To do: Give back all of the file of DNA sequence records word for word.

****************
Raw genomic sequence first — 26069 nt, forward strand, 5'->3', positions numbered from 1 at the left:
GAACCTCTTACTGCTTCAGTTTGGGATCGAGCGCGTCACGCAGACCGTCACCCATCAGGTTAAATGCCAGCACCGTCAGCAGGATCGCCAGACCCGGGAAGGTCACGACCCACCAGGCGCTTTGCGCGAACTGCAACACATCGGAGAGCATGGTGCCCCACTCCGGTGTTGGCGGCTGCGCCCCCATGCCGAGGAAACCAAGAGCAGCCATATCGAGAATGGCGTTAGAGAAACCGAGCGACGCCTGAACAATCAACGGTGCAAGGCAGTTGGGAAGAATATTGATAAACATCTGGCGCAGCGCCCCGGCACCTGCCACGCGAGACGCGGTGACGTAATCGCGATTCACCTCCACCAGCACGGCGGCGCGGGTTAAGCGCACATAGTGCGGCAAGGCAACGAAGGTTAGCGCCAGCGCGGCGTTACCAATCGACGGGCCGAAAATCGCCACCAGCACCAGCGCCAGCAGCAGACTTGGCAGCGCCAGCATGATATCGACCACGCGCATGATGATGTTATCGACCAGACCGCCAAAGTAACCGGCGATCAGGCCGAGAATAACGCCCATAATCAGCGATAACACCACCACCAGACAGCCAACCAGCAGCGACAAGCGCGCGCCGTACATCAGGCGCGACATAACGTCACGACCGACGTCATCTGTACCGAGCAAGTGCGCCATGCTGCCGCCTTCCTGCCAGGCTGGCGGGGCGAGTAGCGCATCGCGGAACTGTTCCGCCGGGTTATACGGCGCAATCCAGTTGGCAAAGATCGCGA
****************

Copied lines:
Raw genomic sequence first — 26069 nt, forward strand, 5'->3', positions numbered from 1 at the left:
GAACCTCTTACTGCTTCAGTTTGGGATCGAGCGCGTCACGCAGACCGTCACCCATCAGGTTAAATGCCAGCACCGTCAGCAGGATCGCCAGACCCGGGAAGGTCACGACCCACCAGGCGCTTTGCGCGAACTGCAACACATCGGAGAGCATGGTGCCCCACTCCGGTGTTGGCGGCTGCGCCCCCATGCCGAGGAAACCAAGAGCAGCCATATCGAGAATGGCGTTAGAGAAACCGAGCGACGCCTGAACAATCAACGGTGCAAGGCAGTTGGGAAGAATATTGATAAACATCTGGCGCAGCGCCCCGGCACCTGCCACGCGAGACGCGGTGACGTAATCGCGATTCACCTCCACCAGCACGGCGGCGCGGGTTAAGCGCACATAGTGCGGCAAGGCAACGAAGGTTAGCGCCAGCGCGGCGTTACCAATCGACGGGCCGAAAATCGCCACCAGCACCAGCGCCAGCAGCAGACTTGGCAGCGCCAGCATGATATCGACCACGCGCATGATGATGTTATCGACCAGACCGCCAAAGTAACCGGCGATCAGGCCGAGAATAACGCCCATAATCAGCGATAACACCACCACCAGACAGCCAACCAGCAGCGACAAGCGCGCGCCGTACATCAGGCGCGACATAACGTCACGACCGACGTCATCTGTACCGAGCAAGTGCGCCATGCTGCCGCCTTCCTGCCAGGCTGGCGGGGCGAGTAGCGCATCGCGGAACTGTTCCGCCGGGTTATACGGCGCAATCCAGTTGGCAAAGATCGCGA